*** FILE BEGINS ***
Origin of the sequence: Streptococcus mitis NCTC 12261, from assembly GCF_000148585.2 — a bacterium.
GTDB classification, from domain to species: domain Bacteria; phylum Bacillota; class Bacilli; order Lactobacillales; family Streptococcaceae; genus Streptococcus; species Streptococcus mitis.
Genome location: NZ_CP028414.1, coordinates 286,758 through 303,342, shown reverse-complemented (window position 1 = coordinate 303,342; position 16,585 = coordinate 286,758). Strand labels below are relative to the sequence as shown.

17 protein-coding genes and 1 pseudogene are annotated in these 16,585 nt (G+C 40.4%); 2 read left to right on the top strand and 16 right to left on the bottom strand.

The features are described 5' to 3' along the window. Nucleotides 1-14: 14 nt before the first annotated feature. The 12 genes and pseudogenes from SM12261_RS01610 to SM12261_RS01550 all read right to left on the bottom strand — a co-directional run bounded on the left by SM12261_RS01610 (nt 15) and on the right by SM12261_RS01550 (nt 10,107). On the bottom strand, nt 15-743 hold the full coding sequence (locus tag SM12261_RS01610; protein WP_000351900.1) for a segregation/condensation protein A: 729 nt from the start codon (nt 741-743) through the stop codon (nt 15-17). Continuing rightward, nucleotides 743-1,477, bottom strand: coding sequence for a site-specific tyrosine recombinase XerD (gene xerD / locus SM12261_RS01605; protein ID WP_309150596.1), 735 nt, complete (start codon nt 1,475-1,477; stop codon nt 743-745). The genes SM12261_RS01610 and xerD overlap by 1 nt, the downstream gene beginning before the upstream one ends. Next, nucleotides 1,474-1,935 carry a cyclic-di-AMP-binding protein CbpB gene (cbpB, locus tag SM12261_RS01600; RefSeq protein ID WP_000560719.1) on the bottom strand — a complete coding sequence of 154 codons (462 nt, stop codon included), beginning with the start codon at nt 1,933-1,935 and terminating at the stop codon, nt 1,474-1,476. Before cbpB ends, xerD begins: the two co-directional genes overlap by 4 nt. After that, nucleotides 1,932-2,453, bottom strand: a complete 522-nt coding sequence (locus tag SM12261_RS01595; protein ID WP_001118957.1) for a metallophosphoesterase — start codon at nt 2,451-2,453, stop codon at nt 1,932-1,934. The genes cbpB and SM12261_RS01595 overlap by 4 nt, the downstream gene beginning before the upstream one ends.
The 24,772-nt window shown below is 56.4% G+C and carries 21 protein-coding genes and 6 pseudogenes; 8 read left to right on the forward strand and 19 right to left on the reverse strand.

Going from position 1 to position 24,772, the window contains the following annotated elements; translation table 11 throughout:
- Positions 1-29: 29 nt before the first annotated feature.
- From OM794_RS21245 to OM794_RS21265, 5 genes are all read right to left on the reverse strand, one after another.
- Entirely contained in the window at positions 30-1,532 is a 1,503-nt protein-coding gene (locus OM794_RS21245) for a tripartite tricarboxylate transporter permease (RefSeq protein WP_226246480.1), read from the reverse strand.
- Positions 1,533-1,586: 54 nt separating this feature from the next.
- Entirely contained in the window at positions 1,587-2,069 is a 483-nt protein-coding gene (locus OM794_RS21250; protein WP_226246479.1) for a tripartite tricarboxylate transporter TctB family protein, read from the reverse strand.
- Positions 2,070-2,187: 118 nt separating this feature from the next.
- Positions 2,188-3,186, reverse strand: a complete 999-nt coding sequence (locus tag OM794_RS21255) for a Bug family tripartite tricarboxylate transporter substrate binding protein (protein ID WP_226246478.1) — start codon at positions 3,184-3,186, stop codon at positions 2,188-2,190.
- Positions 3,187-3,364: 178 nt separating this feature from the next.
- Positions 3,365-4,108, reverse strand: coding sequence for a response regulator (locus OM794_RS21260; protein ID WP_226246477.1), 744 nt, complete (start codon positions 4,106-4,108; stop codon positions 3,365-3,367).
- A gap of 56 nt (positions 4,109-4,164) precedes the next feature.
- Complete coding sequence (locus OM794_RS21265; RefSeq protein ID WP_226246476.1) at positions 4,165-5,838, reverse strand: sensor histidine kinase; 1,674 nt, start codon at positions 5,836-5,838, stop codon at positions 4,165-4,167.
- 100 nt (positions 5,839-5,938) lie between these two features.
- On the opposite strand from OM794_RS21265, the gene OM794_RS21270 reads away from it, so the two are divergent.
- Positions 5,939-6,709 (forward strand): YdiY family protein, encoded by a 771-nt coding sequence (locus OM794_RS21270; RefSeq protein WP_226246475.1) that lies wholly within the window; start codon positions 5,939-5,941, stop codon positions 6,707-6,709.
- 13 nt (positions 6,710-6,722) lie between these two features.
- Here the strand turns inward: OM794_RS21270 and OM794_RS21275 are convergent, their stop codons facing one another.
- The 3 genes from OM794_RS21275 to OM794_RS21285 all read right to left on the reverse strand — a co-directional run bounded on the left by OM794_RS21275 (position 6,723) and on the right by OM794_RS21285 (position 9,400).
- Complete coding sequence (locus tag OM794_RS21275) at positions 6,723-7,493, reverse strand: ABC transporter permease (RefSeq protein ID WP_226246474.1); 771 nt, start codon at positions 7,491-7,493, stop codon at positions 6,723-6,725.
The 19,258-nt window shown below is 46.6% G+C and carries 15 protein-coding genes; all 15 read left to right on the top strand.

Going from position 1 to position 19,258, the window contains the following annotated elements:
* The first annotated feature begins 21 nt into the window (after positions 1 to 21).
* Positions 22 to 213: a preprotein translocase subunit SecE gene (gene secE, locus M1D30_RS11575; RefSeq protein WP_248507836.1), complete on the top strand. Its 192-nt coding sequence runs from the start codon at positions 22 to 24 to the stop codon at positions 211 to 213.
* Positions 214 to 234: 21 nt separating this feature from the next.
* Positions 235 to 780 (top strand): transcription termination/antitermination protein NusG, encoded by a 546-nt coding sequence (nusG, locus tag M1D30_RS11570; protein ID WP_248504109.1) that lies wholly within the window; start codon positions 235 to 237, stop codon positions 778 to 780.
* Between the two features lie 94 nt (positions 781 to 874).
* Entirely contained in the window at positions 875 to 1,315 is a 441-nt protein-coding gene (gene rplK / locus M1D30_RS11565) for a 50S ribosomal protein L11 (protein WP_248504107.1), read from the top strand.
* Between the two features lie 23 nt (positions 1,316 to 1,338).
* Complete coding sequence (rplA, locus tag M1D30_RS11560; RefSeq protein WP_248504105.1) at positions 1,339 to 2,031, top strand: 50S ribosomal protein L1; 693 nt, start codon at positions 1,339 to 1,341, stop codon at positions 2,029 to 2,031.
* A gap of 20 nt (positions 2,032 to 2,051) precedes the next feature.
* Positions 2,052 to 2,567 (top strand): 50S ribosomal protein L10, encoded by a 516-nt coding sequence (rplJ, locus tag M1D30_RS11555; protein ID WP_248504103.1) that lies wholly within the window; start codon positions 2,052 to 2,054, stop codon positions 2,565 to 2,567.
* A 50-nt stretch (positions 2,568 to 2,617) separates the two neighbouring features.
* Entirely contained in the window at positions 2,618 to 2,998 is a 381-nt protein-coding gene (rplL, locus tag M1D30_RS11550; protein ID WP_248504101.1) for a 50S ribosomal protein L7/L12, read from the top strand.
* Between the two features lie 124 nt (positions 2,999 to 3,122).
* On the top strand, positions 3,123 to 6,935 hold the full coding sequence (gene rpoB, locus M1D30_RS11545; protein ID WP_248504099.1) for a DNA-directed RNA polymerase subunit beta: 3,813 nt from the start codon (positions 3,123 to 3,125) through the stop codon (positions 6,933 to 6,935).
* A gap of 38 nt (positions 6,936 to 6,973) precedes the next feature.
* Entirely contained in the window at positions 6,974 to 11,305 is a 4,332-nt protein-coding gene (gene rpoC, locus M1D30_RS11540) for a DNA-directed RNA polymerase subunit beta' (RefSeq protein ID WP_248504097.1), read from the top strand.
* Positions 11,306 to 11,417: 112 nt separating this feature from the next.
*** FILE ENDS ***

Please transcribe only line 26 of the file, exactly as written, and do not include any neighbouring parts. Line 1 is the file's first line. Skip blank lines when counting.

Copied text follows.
The 19,258-nt window shown below is 46.6% G+C and carries 15 protein-coding genes; all 15 read left to right on the top strand.